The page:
When the English musician Sting and his wife Trudie Styler bought the Lake House estate in the United Kingdom's rural Wiltshire in the early 1990s, they got a lot for their money: A beautiful 16th century home and 26 hectares of land on the River Avon, just a stone's throw from Stonehenge. The house has been featured in Architectural Digest, and Styler was inspired by the idyllic farm setting to write The Lake House Cookbook.
But there's one thing Sting and Trudie didn't get when they moved in: a 93 kilogram meteorite that had sat near the front door for at least 80 years. Just before the sale, the Bailey family (descendants of a noted lieutenant-colonel in the Royal Artillery and his aristocrat wife), from whom Sting bought the house, loaned the meteorite to the Natural History Museum (NHM) in London, where it sat in storage for most of the past 2 decades. But between now and 30 March, the meteorite is on display at the Royal Society in London, thanks to the efforts of a meteorite expert who has recently been studying it. And this fall, it will go on display at Wiltshire's Salisbury Museum, where many of the artifacts found at Stonehenge are now housed and where thousands of visitors flock each year.
When the meteorite landed, some 30,000 years ago, in what would later become Sting's front yard, it traveled directly from outer space. But for the last 20 years, it has been moved from place to place, entirely out of public view. Colin Pillinger, a planetary scientist at the Open University in Milton Keynes, U.K., and curator of the Royal Society exhibit, explains that NHM meteorite curators were skeptical about the rock's importance and where it had originally come from. They eventually put it in a storehouse some miles from the museum. There it languored, Pillinger says, "unloved and forgotten," until about 2 years ago.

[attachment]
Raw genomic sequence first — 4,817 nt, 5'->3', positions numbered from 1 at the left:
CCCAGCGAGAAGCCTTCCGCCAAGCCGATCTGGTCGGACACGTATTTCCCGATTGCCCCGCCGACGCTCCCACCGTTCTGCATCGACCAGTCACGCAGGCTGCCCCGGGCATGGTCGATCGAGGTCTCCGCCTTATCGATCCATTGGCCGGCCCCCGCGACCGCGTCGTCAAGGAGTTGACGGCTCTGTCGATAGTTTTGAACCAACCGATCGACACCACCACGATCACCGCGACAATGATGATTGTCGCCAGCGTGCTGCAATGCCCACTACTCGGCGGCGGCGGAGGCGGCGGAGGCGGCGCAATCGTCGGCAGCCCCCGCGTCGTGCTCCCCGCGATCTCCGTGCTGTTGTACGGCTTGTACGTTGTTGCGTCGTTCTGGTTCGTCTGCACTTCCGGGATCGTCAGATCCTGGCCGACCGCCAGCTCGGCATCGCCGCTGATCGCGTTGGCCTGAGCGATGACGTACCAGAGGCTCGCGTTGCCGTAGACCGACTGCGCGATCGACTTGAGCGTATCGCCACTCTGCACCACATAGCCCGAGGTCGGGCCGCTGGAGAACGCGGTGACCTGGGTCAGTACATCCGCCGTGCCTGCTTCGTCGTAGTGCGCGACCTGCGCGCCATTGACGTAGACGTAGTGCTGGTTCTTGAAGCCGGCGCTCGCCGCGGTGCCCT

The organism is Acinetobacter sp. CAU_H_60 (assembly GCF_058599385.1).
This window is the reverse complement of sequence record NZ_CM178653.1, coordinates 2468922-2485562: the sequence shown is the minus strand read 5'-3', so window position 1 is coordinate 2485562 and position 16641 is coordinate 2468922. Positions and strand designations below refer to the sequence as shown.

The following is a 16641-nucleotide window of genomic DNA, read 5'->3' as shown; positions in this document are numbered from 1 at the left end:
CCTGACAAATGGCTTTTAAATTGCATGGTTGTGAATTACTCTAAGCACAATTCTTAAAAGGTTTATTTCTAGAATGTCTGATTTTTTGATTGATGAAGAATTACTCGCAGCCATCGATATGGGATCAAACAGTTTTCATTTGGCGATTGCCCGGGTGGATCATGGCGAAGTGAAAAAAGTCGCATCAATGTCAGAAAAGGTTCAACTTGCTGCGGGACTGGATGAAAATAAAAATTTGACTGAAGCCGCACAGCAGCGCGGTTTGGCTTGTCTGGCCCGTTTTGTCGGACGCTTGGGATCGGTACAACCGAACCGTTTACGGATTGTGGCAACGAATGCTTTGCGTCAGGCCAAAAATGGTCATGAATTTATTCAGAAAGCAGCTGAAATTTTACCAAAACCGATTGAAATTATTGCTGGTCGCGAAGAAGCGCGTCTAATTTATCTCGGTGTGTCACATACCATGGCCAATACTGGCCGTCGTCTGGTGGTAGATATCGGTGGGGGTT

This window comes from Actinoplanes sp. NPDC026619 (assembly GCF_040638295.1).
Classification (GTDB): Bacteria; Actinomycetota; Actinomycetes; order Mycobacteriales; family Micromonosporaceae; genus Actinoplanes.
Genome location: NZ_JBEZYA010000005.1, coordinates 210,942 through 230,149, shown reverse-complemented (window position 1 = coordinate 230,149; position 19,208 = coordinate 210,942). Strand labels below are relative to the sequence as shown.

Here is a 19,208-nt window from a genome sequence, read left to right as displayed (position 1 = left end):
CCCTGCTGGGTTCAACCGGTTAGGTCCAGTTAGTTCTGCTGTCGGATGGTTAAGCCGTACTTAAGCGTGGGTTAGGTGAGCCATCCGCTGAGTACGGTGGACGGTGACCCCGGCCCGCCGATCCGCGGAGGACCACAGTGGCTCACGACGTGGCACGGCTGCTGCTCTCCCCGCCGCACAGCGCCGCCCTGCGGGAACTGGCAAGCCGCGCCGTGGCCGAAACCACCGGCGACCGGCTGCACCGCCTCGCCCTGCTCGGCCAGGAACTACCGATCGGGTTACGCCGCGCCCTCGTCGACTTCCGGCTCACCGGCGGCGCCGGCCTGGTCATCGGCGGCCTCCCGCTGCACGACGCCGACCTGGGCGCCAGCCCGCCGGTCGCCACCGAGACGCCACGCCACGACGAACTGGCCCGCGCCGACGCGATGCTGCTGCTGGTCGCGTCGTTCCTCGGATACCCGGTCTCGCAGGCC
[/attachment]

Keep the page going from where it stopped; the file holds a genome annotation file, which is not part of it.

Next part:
But then, Pillinger and his colleagues, while studying a much smaller meteorite found in the 1970s at Danebury hill fort in Hampshire County—about 20 kilometers from Lake House—began wondering if the two meteorites were part of the same original object. So they hauled the Lake House meteorite out of storage and began studying it. It turned out that the two objects were chemically different, but both rocks, which were apparently preserved intact by the glaciers that once covered Britain, could provide important information about the region's ice age history and the nature of its inanimate visitors from space, Pillinger says.
And now the Lake House meteorite will be kept from public eyes no longer. Adrian Green, director of the Salisbury Museum where the meteorite will go on display, says that the details are still being worked out with its owners, the Bailey family, but that the huge rock should be there for a "long-term loan."
Meanwhile, if you are in London anytime between now and 30 March, you can see the two meteorites—plus a piece of Sir Isaac Newton's apple tree that was taken into space by a British astronaut in 2010—in the Royal Society's Objects in Space exhibit.